Jade have been used and loved by Chinese culture for thousands of years. With its unique coloration and luster, and its keen radiance, it gradually evolved into a symbol of power, status, wealth and holiness. Their smooth surfaces and flowing lines, immense variety of forms, colorful, exquisite luster and painstaking attention to detail are fascinating.
Mineral Ingredients of Jade
Jade is applied to 2 different rocks. One is Amphibole mineral which is also named Nephrite. The other one is Pyroxene mineral named Jadeite. Jadeite is Jadeitite. It is the Pyroxene consisted of Si, Ha, Al and Na. It is formed as crystallization from rocks, usually appeared with Glaucophane Schist, Muscovite, Lawsonite, Aragonite and Quartz. Jadeite has a Mohs hardness of between 6.5 and 7.
History of Jadeite
During Ching Dynasty, Jadeite were tribute payment for imperial court at first, then become popular to civilian. Most of Jadeite antiques and ornaments we saw today are from Ching Dynasty. In the Chinese culture, the Jadeite was considered the most noble of all gems. It is regarded as a propitious jewelry. It is also a hottest item in international auctions. Till today, Jadeite is still considered a precious gem with specific culture characteristic in East Asia.
The Enhancement and Treatment of Jadeite
Jadeite which from being in the rough to become a jewelry has only undergone the process of mechanical cutting, grinding, and polishing. Its texture and color are natural with no any enhancement or treatment.
Increasing temperature can accelerate the oxidation process which causing the color to change, for example: change the yellow or brown jadeite to bright red one. This color change may result in the jadeite more intense or of a different color.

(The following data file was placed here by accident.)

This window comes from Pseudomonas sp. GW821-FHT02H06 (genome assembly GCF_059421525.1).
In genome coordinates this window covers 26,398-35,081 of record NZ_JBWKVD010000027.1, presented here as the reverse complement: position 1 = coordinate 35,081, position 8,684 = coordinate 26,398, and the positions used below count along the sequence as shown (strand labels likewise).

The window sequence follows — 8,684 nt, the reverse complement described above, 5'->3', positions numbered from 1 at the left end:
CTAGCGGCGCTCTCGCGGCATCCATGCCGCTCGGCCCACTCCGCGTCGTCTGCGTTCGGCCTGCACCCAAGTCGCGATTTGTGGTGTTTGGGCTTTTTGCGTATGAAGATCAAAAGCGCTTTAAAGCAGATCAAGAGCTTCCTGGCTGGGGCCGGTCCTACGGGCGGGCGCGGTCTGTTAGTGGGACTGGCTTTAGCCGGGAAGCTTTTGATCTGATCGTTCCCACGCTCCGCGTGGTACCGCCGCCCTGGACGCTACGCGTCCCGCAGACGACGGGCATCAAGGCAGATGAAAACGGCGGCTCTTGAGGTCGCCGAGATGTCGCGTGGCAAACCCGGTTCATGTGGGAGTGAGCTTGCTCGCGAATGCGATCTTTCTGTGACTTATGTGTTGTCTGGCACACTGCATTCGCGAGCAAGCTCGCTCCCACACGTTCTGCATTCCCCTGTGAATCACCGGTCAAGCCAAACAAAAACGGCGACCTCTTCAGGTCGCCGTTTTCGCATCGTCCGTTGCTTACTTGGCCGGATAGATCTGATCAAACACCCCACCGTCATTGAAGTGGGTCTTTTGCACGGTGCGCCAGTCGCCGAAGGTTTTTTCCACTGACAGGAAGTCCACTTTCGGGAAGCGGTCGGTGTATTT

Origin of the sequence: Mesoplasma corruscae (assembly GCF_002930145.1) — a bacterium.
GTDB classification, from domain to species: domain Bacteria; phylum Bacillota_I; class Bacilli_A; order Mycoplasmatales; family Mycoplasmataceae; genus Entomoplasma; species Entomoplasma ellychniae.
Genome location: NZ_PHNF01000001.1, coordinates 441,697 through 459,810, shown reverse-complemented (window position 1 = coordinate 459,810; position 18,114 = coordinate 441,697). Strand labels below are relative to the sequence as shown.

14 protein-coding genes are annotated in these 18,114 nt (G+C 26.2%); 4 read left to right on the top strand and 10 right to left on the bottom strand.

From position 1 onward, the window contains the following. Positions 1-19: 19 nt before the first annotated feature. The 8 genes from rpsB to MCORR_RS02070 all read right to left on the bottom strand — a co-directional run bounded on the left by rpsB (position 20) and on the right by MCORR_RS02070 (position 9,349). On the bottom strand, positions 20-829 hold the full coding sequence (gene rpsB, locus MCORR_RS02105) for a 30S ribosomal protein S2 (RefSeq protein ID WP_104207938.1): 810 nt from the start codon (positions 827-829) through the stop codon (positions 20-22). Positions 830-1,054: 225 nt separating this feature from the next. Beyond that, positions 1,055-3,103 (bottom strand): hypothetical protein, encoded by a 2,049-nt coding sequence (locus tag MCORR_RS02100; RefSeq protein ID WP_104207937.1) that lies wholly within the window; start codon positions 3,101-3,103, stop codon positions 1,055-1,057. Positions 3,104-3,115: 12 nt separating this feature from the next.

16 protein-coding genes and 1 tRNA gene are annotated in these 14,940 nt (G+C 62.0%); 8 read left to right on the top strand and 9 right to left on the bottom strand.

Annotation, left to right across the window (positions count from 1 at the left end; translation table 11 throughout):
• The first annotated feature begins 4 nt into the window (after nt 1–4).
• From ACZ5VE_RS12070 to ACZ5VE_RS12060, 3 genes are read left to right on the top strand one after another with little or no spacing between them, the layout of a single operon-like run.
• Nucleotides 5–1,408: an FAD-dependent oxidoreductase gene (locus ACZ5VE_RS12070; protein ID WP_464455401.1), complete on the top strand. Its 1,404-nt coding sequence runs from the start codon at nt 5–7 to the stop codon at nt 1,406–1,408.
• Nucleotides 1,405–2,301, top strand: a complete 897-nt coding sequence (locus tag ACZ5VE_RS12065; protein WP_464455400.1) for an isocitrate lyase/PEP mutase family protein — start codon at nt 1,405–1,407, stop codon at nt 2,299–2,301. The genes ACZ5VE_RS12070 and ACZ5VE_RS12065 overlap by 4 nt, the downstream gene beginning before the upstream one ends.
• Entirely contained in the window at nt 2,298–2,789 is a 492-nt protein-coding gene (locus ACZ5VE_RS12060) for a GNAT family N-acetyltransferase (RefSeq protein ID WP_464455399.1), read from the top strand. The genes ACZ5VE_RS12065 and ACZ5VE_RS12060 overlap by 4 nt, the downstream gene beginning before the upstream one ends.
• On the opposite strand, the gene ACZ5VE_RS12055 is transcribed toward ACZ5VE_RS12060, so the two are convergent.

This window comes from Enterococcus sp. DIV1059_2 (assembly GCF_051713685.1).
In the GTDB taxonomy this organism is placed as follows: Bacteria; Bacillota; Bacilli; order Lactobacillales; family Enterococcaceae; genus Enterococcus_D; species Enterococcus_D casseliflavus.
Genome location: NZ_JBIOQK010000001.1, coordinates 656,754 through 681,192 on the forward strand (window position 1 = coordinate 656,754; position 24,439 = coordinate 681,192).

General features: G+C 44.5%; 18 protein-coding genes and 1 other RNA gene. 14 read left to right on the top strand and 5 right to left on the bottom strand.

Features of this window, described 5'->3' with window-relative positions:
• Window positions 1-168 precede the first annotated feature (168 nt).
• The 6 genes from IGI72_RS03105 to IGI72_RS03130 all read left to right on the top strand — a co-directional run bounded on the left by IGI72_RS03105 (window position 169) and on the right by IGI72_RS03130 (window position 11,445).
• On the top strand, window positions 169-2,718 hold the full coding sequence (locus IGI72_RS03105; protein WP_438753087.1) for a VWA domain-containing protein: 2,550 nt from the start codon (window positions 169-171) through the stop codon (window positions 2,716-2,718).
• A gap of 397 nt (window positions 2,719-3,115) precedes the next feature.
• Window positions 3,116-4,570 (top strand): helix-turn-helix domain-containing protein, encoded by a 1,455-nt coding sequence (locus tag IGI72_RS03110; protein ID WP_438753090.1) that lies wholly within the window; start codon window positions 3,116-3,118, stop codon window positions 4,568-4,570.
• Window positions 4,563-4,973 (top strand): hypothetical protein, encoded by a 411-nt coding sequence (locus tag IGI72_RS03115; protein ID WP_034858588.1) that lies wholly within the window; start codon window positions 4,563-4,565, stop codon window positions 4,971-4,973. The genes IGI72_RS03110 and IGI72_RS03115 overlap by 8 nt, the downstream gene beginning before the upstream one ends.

Jadeite ore usually accompanies by other minerals, however, these foreign minerals normally appear as a stain or color spot which reduce the beauty. Bleaching is a traditional technology which soak jadeite into plum juice, fruit acid or hydrochloric acid to remove impurities and inclusions. After bleaching, the green color remains, moreover, the jadeite look nicer.
- Bleaching and Waxing
Place the jadeite in mild acid for a short time to remove surface inclusions and enhance the appearance of stone. In this process, the acid leaves small etch marks on the surface, however, the internal structure still remains undamaged. After bleaching, the jadeite is soaked with wax to make up all etch marks caused by acid.
- Bleaching and Polymer-impregnating
Place the jadeite in strong acid for a long time to remove surface inclusions and internal impurities. As the result, leaving the jadeite more transparent, however, the internal structure of jadeite is damaged and become brittle in this treatment. So it needs to be impregnated with polymer to strengthen its structure.
Generally, the more saturated the color is, the more valuable the jadeite will be. However, much of the jadeite ore is white so jadeite could dyed to produce a more desirable color. During this process, jadeite has been placed in chemical dye to artificially color the stone.
Used to improve luster and make up surface pits or etch marks. Place jadeite into liquid wax for a while then wipe it with a dry cloth to reveal the best luster of jadeite.
- After polishing, there are still some small pits remain on jadeite's surface which can be discerned with magnifier, even though it seems shine as mirror. Through waxing, some pits of the jadeite are infiltrated by wax and this process make the polished surface much smoother.
- Waxing has also been used to cover carved grooves which hard to polish.
- In the bleaching process, the acid leaves etch marks on jadeite's surface so to cover that the jadeite is subsequently soaked with wax.